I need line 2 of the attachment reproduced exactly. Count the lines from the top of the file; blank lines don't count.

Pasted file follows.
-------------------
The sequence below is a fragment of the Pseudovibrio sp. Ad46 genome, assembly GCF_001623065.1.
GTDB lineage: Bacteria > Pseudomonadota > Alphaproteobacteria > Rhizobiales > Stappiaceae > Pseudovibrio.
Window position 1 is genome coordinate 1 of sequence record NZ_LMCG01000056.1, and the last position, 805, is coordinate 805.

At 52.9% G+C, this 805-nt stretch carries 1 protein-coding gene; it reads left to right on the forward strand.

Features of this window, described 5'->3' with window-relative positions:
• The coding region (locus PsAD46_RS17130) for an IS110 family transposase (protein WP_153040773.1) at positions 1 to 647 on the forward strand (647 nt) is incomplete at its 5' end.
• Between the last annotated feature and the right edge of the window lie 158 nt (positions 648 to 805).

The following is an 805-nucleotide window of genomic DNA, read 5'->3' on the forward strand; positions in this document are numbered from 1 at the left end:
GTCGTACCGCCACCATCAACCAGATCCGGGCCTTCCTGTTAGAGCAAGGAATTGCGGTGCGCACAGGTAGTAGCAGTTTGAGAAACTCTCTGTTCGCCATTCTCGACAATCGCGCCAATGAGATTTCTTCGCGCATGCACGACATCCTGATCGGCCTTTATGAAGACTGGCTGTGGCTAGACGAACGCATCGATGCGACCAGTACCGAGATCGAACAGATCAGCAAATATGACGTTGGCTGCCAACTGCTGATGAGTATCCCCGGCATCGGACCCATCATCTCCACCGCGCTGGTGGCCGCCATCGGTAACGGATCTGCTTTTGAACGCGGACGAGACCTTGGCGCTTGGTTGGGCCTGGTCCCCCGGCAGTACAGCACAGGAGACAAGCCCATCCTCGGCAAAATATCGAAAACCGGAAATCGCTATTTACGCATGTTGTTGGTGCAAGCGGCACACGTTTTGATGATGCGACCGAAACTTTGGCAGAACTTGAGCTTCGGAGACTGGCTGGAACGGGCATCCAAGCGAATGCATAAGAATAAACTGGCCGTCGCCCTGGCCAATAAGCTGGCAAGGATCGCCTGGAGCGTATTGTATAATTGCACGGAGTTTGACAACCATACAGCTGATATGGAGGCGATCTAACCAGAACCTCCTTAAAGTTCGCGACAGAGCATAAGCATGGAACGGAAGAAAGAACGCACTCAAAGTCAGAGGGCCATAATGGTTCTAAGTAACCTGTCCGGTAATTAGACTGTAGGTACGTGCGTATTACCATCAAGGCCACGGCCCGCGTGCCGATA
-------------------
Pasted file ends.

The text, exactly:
GTDB lineage: Bacteria > Pseudomonadota > Alphaproteobacteria > Rhizobiales > Stappiaceae > Pseudovibrio.